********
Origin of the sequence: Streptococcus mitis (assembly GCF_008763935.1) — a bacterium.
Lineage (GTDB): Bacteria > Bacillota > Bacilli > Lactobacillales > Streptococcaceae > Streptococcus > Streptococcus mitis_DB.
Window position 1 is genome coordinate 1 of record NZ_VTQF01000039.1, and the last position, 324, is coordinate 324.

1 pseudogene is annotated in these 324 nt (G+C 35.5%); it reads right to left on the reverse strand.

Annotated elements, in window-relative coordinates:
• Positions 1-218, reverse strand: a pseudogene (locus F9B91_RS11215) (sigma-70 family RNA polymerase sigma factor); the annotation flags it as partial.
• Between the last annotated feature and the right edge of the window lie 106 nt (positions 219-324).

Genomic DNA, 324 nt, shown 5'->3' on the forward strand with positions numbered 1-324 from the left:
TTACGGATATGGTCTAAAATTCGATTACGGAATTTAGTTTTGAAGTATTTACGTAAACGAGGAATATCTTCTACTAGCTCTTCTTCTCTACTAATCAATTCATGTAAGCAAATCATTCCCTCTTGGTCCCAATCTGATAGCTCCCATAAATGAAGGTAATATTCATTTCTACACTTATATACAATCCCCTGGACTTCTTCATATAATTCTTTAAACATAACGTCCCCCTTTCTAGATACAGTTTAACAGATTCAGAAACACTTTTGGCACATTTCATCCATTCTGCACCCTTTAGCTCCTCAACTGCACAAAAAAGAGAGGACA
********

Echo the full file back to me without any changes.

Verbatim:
Origin of the sequence: Streptococcus mitis (assembly GCF_008763935.1) — a bacterium.
Lineage (GTDB): Bacteria > Bacillota > Bacilli > Lactobacillales > Streptococcaceae > Streptococcus > Streptococcus mitis_DB.
Window position 1 is genome coordinate 1 of record NZ_VTQF01000039.1, and the last position, 324, is coordinate 324.

1 pseudogene is annotated in these 324 nt (G+C 35.5%); it reads right to left on the reverse strand.

Annotated elements, in window-relative coordinates:
• Positions 1-218, reverse strand: a pseudogene (locus F9B91_RS11215) (sigma-70 family RNA polymerase sigma factor); the annotation flags it as partial.
• Between the last annotated feature and the right edge of the window lie 106 nt (positions 219-324).

Genomic DNA, 324 nt, shown 5'->3' on the forward strand with positions numbered 1-324 from the left:
TTACGGATATGGTCTAAAATTCGATTACGGAATTTAGTTTTGAAGTATTTACGTAAACGAGGAATATCTTCTACTAGCTCTTCTTCTCTACTAATCAATTCATGTAAGCAAATCATTCCCTCTTGGTCCCAATCTGATAGCTCCCATAAATGAAGGTAATATTCATTTCTACACTTATATACAATCCCCTGGACTTCTTCATATAATTCTTTAAACATAACGTCCCCCTTTCTAGATACAGTTTAACAGATTCAGAAACACTTTTGGCACATTTCATCCATTCTGCACCCTTTAGCTCCTCAACTGCACAAAAAAGAGAGGACA